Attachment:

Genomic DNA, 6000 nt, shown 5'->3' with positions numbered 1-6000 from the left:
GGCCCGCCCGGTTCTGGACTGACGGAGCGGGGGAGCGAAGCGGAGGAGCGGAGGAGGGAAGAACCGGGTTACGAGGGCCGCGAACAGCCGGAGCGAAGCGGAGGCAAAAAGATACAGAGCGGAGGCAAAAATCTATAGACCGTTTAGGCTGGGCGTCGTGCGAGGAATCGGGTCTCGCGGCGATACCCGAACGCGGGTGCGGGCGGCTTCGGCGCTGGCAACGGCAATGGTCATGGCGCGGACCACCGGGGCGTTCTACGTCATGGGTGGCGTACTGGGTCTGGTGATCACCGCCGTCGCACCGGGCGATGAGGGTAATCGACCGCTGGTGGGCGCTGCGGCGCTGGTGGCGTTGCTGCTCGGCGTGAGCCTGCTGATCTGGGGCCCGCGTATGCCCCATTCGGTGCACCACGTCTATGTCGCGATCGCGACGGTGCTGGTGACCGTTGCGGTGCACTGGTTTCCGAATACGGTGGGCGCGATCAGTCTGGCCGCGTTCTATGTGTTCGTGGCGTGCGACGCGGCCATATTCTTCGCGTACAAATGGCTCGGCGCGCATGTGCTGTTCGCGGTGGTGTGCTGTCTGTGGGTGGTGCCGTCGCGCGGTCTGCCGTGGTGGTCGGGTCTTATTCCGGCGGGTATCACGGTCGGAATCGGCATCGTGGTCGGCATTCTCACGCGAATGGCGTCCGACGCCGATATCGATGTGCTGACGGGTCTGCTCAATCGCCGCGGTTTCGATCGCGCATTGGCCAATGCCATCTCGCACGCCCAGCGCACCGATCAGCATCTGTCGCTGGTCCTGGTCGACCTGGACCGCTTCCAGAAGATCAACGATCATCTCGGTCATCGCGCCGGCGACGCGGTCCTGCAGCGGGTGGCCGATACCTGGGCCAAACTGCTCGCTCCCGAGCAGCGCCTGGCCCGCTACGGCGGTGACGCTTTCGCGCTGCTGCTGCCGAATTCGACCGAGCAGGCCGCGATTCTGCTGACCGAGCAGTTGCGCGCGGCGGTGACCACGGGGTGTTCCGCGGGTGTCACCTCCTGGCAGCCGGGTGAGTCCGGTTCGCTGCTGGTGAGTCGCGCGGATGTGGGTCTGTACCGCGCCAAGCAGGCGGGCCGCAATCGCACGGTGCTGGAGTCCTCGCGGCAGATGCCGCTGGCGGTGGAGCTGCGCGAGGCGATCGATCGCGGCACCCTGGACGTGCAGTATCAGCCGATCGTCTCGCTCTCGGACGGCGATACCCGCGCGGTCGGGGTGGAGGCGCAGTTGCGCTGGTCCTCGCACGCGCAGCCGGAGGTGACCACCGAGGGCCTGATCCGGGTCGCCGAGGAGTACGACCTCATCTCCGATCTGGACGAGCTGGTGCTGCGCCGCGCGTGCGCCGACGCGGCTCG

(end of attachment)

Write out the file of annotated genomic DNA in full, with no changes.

Genomic DNA, 6000 nt, shown 5'->3' with positions numbered 1-6000 from the left:
GGCCCGCCCGGTTCTGGACTGACGGAGCGGGGGAGCGAAGCGGAGGAGCGGAGGAGGGAAGAACCGGGTTACGAGGGCCGCGAACAGCCGGAGCGAAGCGGAGGCAAAAAGATACAGAGCGGAGGCAAAAATCTATAGACCGTTTAGGCTGGGCGTCGTGCGAGGAATCGGGTCTCGCGGCGATACCCGAACGCGGGTGCGGGCGGCTTCGGCGCTGGCAACGGCAATGGTCATGGCGCGGACCACCGGGGCGTTCTACGTCATGGGTGGCGTACTGGGTCTGGTGATCACCGCCGTCGCACCGGGCGATGAGGGTAATCGACCGCTGGTGGGCGCTGCGGCGCTGGTGGCGTTGCTGCTCGGCGTGAGCCTGCTGATCTGGGGCCCGCGTATGCCCCATTCGGTGCACCACGTCTATGTCGCGATCGCGACGGTGCTGGTGACCGTTGCGGTGCACTGGTTTCCGAATACGGTGGGCGCGATCAGTCTGGCCGCGTTCTATGTGTTCGTGGCGTGCGACGCGGCCATATTCTTCGCGTACAAATGGCTCGGCGCGCATGTGCTGTTCGCGGTGGTGTGCTGTCTGTGGGTGGTGCCGTCGCGCGGTCTGCCGTGGTGGTCGGGTCTTATTCCGGCGGGTATCACGGTCGGAATCGGCATCGTGGTCGGCATTCTCACGCGAATGGCGTCCGACGCCGATATCGATGTGCTGACGGGTCTGCTCAATCGCCGCGGTTTCGATCGCGCATTGGCCAATGCCATCTCGCACGCCCAGCGCACCGATCAGCATCTGTCGCTGGTCCTGGTCGACCTGGACCGCTTCCAGAAGATCAACGATCATCTCGGTCATCGCGCCGGCGACGCGGTCCTGCAGCGGGTGGCCGATACCTGGGCCAAACTGCTCGCTCCCGAGCAGCGCCTGGCCCGCTACGGCGGTGACGCTTTCGCGCTGCTGCTGCCGAATTCGACCGAGCAGGCCGCGATTCTGCTGACCGAGCAGTTGCGCGCGGCGGTGACCACGGGGTGTTCCGCGGGTGTCACCTCCTGGCAGCCGGGTGAGTCCGGTTCGCTGCTGGTGAGTCGCGCGGATGTGGGTCTGTACCGCGCCAAGCAGGCGGGCCGCAATCGCACGGTGCTGGAGTCCTCGCGGCAGATGCCGCTGGCGGTGGAGCTGCGCGAGGCGATCGATCGCGGCACCCTGGACGTGCAGTATCAGCCGATCGTCTCGCTCTCGGACGGCGATACCCGCGCGGTCGGGGTGGAGGCGCAGTTGCGCTGGTCCTCGCACGCGCAGCCGGAGGTGACCACCGAGGGCCTGATCCGGGTCGCCGAGGAGTACGACCTCATCTCCGATCTGGACGAGCTGGTGCTGCGCCGCGCGTGCGCCGACGCGGCTCG